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Icom ic fr3000 repeater / base - relay interface for lna


wqzw301
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Does anyone know how or where, I can learn to use the 25 din accessary port to hook up an interface and relay for a linear low noise amplifier. 

Or even a relay to a bias tee?

I know on other transceivers without a keying switch (rca plug) it has been done.

It might be a bad idea... but i thought of it, and even if I don't do it, I have to know....

Please and thank you for any help

d

 

Annotation 2022-02-25 191241.jpg

Annotation 2022-02-25 191318.jpg

Edited by wqzw301
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2 hours ago, wqzw301 said:

Does anyone know how or where, I can learn to use the 25 din accessary port to hook up an interface and relay for a linear low noise amplifier. 

Or even a relay to a bias tee?

I know on other transceivers without a keying switch (rca plug) it has been done.

It might be a bad idea... but i thought of it, and even if I don't do it, I have to know....

Please and thank you for any help

d

 

Annotation 2022-02-25 191241.jpg

Annotation 2022-02-25 191318.jpg

It looks like pin 14 might be a possibility.  Would be simple enough to test, it's basically a switch (open collector).

The 25Pin connector is generally used for connecting to a controller.

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3 hours ago, wqzw301 said:

Thank you!

And do you think 25 to ground also?

Well, yes.  The open collector output on Pin 14 is going to require a reference.  Basically, and since I don't know the current/voltage rating of the transistor, I'd suggest driving a 5, 10, or 12V relay (with the appropriate current limiting resistor) from Pin 13, through said resistor, through the relay coil, and then to/into pin 14.  It may be the open collector output is at the same potential as pin 25.  Does that all make sense?

I suggest reading through the manual, preferably the service manual, to discover the ratings for the open collector on pin 14.  I think the relay or even an opto-isolator is the safe way to go. 

Indeed, feed the +15V on pin 13 (again through a dropping/current limiting resistor) to the LED anode in the opti-isolator, and then the LED cathode to Pin 14 would let you drive/control almost anything safely, without fear of shorting out or over-current anything in the repeater (Think 4N28 type or similar).

🙂

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OK, I was just looking at the schematic in the service manual (I have the same repeater), and the (open collector) output transistor, 'XP4311' (actually it's an IC with 2 transistors in it) on pin 14 is rated at 50V @ 100mA max.  That should be enough to drive a smaller relay coil.  However, I'd still go with an opto-isolator as there is virtually zero chance of over currenting the circuit in the repeater.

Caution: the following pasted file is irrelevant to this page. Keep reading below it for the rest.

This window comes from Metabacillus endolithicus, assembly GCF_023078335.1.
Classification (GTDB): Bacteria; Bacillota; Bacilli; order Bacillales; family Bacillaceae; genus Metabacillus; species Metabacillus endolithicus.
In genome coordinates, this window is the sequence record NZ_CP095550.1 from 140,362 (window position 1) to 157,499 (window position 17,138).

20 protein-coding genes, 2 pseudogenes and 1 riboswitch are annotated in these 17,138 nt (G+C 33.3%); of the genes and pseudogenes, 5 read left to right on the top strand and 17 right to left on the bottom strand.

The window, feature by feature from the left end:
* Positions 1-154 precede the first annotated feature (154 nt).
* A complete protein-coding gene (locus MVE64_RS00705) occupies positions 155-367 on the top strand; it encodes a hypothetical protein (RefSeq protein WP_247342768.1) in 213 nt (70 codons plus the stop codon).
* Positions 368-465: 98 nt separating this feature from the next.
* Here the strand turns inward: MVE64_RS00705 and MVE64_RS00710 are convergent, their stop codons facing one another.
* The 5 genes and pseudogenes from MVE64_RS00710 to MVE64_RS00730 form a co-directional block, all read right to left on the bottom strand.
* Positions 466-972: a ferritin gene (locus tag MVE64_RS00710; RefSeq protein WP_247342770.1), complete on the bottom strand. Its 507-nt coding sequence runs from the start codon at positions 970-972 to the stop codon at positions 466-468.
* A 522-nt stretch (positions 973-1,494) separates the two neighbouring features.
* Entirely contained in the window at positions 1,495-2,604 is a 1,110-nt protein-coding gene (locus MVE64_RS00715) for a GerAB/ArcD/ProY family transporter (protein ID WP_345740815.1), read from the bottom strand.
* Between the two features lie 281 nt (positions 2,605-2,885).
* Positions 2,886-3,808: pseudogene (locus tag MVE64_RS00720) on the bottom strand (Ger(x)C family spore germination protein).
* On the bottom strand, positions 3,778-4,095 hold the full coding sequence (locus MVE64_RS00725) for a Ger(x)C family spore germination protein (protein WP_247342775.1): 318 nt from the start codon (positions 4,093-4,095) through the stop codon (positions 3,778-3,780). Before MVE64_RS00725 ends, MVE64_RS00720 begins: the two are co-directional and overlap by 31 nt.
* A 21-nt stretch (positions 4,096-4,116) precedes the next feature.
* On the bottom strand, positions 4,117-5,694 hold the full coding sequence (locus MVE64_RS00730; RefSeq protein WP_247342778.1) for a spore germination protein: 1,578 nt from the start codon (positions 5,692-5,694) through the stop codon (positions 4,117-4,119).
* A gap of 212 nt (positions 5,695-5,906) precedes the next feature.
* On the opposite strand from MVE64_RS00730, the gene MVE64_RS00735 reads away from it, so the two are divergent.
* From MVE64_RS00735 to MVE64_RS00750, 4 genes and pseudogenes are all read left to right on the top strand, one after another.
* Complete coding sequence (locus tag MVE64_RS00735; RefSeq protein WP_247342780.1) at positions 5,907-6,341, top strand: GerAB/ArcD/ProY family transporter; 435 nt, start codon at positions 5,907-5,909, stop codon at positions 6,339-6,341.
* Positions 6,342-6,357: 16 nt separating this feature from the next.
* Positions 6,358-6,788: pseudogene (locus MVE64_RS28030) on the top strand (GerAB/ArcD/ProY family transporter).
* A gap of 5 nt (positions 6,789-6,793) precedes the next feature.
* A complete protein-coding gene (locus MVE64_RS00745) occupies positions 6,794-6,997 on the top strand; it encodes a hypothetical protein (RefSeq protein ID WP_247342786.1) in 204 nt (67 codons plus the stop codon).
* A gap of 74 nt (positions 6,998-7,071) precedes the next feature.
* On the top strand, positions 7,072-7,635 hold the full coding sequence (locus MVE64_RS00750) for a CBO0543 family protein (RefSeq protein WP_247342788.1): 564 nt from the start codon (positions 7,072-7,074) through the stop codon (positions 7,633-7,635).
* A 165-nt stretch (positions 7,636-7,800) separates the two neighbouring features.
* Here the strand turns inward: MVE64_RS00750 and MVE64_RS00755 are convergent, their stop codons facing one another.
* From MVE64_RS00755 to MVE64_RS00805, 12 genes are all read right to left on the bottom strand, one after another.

Just my opinion.

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One more thing, the emitter of the (open collector) transistor is referenced to ground internally (I assume it is the same as pin 25) so you should not require that connection.  Indeed, everything on that port that has an associated ground is to the same reference, at least on the schematic.

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So - Pin 14 - Open collector=off / 0 V=on
Does that mean when the transceiver transmits there is no signal from pin  - but while transmitting the pin supplies a signal to open a relay switch or close the switch depending on the type of relay?

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Well, looking at the schematic, my interpretation is that it is 0 (zero) volts when on and some sort of high impedance when off.  Pin 14 is literally an open collector, meaning there is nothing connected to the collector of the transistor and, when activated, there is a low impedance path to ground.  Remember that these manuals were translated from Japanese to English and so sometimes things don't sound correct, even with major brands like Icom.

A simple (safe) test would be to take a LED and feed it 15V from Pin 13 (via a dropping resistor, Figure ~ 1K to 1.2K ohm for a typical/common LED) to the Anode and then connect the Cathode (banded end or side with the flat spot) to pin 14.

(I'd test this for you but my repeater is buried in a rack.) 

If the circuit functions as I believe it does, then the LED will be off until the transmitter is active. Worse case, it would be the reverse of that, with the LED on and then turning off when transmit is active, but I don't expect that to be the case based on the schematic.

Hope that helps...

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